2019 Auditor General Report: Discrepancies at Police Force, Drainage Authority flagged
The Parliamentary Public Accounts Committee (PAC) continued its examination of the 2019 Auditor General’s report on Monday and in so doing, flagged accounting discrepancies at agencies it examined.
At the morning session, both Government and Opposition Parliamentarians highlighted shortcomings at the National Drainage and Irrigation Authority (NDIA).
It was noted that the agency does not have an asset register that details all of the fixed assets, such as equipment, owned by the NDIA.
As such, Government Chief Whip Gail Teixeira and Opposition Parliamentarian Juretha Fernandes both called for the agency to correct this with much alacrity, given that this is a document the agency is mandated to keep.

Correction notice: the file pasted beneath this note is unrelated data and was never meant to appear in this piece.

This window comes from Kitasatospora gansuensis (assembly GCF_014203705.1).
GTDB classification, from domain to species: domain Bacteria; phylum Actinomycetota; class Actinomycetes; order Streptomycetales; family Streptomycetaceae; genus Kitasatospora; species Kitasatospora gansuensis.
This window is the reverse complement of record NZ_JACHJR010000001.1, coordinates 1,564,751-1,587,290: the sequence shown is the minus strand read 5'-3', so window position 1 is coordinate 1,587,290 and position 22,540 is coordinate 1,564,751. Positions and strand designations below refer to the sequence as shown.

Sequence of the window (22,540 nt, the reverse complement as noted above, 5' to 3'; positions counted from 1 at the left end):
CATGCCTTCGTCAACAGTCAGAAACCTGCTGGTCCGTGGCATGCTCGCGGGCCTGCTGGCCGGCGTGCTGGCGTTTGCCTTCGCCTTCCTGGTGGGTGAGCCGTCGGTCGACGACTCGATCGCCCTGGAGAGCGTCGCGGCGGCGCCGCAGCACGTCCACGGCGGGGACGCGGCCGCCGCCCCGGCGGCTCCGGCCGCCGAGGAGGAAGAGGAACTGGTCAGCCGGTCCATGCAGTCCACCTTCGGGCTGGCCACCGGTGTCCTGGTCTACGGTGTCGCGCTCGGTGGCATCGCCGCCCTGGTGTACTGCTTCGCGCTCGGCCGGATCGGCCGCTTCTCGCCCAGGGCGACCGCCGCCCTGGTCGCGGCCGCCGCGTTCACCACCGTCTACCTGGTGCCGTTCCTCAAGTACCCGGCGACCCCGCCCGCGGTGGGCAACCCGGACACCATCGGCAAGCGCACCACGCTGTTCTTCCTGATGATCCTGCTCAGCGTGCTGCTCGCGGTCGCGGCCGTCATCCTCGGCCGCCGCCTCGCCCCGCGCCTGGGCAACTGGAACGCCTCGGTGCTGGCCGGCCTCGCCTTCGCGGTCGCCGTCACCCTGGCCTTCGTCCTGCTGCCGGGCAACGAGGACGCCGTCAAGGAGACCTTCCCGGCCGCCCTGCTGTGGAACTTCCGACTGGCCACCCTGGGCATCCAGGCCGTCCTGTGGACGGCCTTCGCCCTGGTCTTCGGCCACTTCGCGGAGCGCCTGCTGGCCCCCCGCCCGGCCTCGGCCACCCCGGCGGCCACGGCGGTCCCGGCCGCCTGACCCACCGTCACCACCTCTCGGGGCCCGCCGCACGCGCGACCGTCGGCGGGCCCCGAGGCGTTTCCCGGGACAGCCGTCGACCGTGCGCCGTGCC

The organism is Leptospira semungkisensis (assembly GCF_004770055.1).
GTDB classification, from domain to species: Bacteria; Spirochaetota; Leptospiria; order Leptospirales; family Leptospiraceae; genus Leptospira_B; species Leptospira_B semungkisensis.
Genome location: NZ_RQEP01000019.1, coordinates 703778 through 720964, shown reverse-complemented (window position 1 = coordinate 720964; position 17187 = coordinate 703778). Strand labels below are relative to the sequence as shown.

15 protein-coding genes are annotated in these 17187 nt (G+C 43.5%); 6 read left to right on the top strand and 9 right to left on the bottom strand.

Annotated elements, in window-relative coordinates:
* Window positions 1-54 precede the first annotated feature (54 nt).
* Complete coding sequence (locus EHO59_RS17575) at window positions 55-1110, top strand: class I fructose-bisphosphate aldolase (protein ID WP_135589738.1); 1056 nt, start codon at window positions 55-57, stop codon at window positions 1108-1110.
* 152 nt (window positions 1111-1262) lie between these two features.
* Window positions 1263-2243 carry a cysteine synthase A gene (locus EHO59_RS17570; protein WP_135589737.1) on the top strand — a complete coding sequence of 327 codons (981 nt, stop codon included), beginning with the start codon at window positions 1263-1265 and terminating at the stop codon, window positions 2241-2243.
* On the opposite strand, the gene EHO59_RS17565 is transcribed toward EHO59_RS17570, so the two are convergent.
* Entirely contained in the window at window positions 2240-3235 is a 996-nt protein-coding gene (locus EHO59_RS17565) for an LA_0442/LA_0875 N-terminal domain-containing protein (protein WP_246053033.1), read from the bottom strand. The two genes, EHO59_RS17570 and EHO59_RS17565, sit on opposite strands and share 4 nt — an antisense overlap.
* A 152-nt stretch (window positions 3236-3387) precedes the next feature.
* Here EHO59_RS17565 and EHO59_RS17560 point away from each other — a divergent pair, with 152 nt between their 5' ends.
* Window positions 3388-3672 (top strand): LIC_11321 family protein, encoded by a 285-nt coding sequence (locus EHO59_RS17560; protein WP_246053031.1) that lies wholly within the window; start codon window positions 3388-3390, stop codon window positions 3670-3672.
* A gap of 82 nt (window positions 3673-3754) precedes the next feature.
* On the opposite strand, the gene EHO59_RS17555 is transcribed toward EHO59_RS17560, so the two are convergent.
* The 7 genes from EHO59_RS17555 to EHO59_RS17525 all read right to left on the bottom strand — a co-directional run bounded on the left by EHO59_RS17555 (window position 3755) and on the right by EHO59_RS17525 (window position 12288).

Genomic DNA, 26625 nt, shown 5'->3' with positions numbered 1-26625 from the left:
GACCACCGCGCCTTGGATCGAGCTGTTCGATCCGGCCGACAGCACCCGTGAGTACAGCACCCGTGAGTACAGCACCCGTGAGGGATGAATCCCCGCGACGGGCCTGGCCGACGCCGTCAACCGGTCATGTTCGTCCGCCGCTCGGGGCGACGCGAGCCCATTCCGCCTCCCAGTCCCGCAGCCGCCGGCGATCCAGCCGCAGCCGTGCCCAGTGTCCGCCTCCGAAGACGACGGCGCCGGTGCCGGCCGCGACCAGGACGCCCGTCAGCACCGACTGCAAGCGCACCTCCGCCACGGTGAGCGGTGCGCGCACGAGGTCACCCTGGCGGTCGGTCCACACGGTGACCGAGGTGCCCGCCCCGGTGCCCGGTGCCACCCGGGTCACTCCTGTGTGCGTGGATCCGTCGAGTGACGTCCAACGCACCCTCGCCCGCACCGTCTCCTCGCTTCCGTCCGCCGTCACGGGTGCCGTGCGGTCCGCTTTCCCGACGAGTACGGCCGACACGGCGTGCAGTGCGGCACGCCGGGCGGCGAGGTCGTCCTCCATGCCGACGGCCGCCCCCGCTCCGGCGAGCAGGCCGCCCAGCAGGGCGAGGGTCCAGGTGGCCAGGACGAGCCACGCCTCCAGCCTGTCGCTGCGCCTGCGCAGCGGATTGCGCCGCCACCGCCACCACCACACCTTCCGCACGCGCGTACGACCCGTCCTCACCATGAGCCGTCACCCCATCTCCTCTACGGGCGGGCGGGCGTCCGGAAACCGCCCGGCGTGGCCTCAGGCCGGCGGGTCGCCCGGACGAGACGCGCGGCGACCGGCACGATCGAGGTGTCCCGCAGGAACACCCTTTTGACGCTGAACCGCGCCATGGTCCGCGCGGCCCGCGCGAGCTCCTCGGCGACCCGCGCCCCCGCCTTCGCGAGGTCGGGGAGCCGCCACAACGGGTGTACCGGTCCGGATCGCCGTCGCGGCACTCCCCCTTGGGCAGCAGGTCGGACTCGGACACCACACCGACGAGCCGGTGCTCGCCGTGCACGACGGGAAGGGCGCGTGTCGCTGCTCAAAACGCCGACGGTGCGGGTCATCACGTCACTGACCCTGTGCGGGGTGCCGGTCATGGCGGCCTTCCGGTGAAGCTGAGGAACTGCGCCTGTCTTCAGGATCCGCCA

It was later clarified that the agency does have a central fixed asset register, though there may be some shortcomings with record-keeping at the regional level.
The NDIA, like other bodies that fall under the Ministry of Agriculture, came under fire for extended delays in submitting annual reports that would help the relevant authorities assess the body’s operations.
Opposition Parliamentarian Ganesh Mahipaul then pleaded with the body to submit annual reports, including financial statements, in a timely manner.
“… we haven’t seen annual reports for these agencies for a long time,” Teixeira lamented.
In the afternoon session, further discrepancies at the Ministry of Public Security (which has now been renamed the Ministry of Home Affairs) were addressed.
In one instance, it was noted that four contracts totalling $123.3 million were awarded to the same supplier in December 2019. However, before the items were supplied, the full contract sums were paid. It was also noted that the supplier did not supply the items during the stipulated time.
Deputy Commissioner ‘Administration’ Calvin Brutus disclosed that the company, MS Trading, had eventually delivered all of the items purchased.
Nevertheless, Teixeira and Government Parliamentarian Dharamkumar Seeraj highlighted that these breaches of Guyana’s procurement laws should not have occurred in the first place.